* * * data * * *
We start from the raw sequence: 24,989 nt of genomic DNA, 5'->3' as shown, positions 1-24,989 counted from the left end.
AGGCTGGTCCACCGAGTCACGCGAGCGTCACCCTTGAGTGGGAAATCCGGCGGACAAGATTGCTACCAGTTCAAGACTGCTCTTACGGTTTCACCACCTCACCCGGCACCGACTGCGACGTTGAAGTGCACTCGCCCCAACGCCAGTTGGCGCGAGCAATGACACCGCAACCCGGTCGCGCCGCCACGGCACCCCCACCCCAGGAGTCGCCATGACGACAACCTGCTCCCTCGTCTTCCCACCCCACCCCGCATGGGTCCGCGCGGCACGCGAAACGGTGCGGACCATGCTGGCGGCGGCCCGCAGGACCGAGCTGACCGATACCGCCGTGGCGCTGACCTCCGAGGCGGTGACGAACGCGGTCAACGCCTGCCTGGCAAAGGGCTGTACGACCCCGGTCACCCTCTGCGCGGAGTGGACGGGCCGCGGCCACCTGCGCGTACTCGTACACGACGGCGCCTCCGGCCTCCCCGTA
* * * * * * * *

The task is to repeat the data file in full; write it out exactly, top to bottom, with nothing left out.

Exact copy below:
We start from the raw sequence: 24,989 nt of genomic DNA, 5'->3' as shown, positions 1-24,989 counted from the left end.
AGGCTGGTCCACCGAGTCACGCGAGCGTCACCCTTGAGTGGGAAATCCGGCGGACAAGATTGCTACCAGTTCAAGACTGCTCTTACGGTTTCACCACCTCACCCGGCACCGACTGCGACGTTGAAGTGCACTCGCCCCAACGCCAGTTGGCGCGAGCAATGACACCGCAACCCGGTCGCGCCGCCACGGCACCCCCACCCCAGGAGTCGCCATGACGACAACCTGCTCCCTCGTCTTCCCACCCCACCCCGCATGGGTCCGCGCGGCACGCGAAACGGTGCGGACCATGCTGGCGGCGGCCCGCAGGACCGAGCTGACCGATACCGCCGTGGCGCTGACCTCCGAGGCGGTGACGAACGCGGTCAACGCCTGCCTGGCAAAGGGCTGTACGACCCCGGTCACCCTCTGCGCGGAGTGGACGGGCCGCGGCCACCTGCGCGTACTCGTACACGACGGCGCCTCCGGCCTCCCCGTA